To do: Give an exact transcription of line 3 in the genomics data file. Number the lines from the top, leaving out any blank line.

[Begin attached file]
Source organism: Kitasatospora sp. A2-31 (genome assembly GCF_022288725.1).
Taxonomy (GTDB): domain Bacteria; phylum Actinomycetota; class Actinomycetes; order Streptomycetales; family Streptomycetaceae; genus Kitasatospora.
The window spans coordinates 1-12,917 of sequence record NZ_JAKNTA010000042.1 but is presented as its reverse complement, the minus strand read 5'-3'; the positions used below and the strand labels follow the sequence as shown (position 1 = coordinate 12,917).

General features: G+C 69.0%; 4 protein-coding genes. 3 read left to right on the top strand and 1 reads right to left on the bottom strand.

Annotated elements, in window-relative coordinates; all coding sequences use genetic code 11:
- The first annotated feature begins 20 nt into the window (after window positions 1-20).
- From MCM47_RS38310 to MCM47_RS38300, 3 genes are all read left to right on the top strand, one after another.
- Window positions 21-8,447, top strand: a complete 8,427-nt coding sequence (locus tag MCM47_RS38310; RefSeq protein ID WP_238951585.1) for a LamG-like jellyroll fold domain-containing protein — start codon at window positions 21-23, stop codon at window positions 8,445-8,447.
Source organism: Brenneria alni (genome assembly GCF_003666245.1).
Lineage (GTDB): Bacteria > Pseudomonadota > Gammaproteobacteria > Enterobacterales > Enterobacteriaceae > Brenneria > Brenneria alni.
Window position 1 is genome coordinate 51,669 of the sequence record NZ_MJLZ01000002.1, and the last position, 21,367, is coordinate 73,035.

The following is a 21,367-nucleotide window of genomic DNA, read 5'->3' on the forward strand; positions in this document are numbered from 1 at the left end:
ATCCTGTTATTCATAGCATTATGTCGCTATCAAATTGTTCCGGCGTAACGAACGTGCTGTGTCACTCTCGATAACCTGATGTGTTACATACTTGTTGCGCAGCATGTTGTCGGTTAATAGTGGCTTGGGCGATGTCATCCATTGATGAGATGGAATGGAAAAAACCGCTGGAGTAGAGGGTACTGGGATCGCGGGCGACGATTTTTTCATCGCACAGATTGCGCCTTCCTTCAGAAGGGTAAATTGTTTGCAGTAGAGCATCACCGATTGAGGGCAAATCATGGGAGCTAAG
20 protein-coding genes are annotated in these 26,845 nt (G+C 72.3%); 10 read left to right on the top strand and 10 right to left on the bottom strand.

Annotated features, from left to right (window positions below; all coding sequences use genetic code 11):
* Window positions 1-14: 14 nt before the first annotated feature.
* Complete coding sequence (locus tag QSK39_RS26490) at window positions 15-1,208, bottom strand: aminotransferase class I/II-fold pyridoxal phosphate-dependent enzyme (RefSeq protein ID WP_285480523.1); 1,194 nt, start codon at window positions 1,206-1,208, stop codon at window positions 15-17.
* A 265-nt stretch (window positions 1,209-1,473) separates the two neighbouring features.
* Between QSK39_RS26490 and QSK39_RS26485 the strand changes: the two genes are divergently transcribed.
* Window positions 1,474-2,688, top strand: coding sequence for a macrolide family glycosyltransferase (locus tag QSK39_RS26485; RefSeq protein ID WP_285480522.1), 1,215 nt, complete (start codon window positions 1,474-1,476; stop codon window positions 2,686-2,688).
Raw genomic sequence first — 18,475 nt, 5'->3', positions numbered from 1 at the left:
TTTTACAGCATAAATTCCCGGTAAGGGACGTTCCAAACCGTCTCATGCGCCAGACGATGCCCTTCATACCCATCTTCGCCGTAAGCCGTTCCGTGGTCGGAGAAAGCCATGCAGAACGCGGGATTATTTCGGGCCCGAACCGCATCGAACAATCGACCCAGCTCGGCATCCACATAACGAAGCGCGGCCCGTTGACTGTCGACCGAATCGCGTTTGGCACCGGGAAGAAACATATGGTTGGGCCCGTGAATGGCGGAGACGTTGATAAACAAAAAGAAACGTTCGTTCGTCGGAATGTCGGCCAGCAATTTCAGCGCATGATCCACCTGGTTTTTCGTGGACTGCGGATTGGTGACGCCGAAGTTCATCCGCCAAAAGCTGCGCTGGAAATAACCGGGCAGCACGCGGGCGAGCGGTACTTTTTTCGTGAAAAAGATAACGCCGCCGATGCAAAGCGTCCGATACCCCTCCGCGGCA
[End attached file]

The window spans coordinates 1-12,917 of sequence record NZ_JAKNTA010000042.1 but is presented as its reverse complement, the minus strand read 5'-3'; the positions used below and the strand labels follow the sequence as shown (position 1 = coordinate 12,917).